For Aanaab, which offers online upskilling and reskilling courses in Arabic for teachers and educators, Covid-19 had a more positive impact. Interest in the platform grew, but the company had to begin offering different courses to reflect the shift in education.
“We had a larger number of teachers interested in coming and learning online. We recently learned that just in the past three months, teachers spent between two to four hours a week on online learning programmes, which is unprecedented for Saudi teachers,” said Jamjoom.
There was an overall growth in the number of registrations, enrollments and interest in professional learning according to Jamjoom.
“We had to adapt very quickly and develop weekly webinars for teachers to learn specific skills, like how do I have effective distance learning? How do I ensure that all my students are learning equally?”
Impact of Covid-19 on e-learning
It was the higher education sector that saw the fastest growth in online learning. Before the coronavirus, only 30 per cent of higher education students took an online course. During the lockdown period, this shot up to 100 per cent of university students who were enrolled in online courses.
“It’s a massive shift in the higher education sector, it trickles down to schools and teachers and how we do education in the future,” said Jamjoom.
Yet online education still accounts for less than 2 per cent of the global higher education market according to Masri.
“So the market is unquestionably ripe for a disruption. The global higher education market was valued just before the pandemic at $65.4 billion in 2019. And this was projected to reach 118 billion dollars by 2027,” said Masri.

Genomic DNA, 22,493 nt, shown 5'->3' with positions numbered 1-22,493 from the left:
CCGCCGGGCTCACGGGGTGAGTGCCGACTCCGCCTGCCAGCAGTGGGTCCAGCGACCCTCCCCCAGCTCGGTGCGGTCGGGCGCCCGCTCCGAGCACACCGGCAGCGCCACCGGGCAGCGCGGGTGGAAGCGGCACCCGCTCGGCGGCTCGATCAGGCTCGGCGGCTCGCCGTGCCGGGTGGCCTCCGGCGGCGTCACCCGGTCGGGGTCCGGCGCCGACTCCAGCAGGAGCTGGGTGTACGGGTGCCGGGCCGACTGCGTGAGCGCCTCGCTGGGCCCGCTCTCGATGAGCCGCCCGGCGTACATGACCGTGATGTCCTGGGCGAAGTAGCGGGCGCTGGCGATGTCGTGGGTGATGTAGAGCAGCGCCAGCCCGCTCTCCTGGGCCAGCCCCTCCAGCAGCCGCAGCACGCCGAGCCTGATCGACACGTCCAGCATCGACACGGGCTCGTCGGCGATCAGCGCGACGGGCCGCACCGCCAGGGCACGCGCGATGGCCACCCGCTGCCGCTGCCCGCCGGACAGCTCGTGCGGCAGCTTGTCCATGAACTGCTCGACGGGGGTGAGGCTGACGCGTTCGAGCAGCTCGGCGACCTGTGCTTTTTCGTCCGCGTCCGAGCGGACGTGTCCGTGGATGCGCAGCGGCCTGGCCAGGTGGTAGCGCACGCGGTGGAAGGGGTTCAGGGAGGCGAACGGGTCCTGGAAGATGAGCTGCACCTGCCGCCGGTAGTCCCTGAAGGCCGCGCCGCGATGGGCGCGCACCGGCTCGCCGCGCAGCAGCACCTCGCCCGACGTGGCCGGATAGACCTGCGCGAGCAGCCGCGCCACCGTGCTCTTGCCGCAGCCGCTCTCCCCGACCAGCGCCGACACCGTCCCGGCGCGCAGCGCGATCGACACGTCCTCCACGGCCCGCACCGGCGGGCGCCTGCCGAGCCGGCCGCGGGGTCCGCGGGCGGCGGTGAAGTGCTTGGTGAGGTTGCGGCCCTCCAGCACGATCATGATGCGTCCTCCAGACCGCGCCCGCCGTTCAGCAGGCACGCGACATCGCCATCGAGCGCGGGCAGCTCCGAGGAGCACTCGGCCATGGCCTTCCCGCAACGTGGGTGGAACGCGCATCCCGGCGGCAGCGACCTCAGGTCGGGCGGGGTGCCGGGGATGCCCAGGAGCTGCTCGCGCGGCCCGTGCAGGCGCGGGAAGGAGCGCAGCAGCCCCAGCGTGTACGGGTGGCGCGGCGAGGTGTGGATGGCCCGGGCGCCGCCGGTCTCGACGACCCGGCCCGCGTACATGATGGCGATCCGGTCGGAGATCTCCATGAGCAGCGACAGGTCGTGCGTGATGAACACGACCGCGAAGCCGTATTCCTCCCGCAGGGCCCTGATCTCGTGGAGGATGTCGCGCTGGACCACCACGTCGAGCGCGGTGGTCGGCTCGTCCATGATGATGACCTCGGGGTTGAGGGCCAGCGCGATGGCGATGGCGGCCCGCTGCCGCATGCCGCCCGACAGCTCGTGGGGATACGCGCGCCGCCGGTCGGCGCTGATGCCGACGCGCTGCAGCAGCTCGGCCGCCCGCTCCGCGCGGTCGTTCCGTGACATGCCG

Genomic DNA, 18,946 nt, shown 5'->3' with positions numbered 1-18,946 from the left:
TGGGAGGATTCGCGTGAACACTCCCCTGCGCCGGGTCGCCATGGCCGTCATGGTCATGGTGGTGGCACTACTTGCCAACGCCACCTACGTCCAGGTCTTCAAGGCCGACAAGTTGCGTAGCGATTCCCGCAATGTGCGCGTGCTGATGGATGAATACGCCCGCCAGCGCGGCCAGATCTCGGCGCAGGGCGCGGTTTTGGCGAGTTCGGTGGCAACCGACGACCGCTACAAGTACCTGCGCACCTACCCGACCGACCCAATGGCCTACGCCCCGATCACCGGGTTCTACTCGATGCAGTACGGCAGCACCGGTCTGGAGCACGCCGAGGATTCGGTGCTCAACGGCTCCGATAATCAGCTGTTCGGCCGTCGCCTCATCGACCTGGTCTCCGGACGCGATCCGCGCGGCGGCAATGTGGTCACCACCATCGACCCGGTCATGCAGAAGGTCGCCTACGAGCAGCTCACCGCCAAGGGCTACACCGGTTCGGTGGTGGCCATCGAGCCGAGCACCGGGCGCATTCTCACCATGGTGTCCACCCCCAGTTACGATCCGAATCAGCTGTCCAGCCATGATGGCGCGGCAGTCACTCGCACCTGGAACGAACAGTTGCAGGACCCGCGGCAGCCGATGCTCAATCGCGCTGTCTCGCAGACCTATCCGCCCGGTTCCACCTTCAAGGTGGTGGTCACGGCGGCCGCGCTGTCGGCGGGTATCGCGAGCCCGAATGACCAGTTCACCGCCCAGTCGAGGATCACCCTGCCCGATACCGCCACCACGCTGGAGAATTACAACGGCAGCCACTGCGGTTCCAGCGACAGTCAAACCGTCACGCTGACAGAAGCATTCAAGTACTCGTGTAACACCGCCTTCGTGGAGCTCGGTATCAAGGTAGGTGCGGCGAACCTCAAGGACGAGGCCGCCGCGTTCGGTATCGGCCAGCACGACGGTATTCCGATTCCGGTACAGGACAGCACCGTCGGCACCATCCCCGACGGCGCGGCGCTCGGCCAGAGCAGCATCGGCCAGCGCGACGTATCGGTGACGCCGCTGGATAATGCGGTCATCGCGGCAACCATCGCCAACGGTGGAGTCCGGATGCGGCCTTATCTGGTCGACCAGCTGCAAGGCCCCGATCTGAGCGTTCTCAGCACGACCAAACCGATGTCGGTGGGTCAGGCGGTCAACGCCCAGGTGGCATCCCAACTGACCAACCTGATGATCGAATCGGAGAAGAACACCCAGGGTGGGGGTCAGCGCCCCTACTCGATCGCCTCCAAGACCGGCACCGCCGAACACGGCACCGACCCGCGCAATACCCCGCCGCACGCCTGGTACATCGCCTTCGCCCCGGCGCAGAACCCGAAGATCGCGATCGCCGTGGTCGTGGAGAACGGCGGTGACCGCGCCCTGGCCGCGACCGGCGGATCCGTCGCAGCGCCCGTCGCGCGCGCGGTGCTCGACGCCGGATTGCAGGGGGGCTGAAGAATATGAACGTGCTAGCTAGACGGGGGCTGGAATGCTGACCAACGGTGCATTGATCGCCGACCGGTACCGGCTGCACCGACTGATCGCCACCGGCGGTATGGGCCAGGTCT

“I think the shift will last, I do not think that the K to 12 is going to go fully online for a very long time, but I think we will find hybrid models. And we will find more interest in secondary online schooling, which is something we are seeing increasingly... the younger students still need to go to school and still need that schooling experience. But secondary online schooling, we think there might be a growth in that as it links very nicely to higher education as well,” said Jamjoom.
This shift will undoubtedly open up opportunities for the edtech startups in the region. Just a couple of years ago investors shunned edtech startups primarily because the education market is led by the government, so as a sector it “was no unlocked by the private sector”, said Jamjoom.
“It really makes me very happy to see the recent investments in edtech companies at all stages, at seed stage, we've seen Series B now. However, the investment needs to be supported by policy changes. So we need to see this policy change at the government level to support the companies to grow,” she said.
Governments in the Middle East have begun to implement regulatory changes to recognise online courses.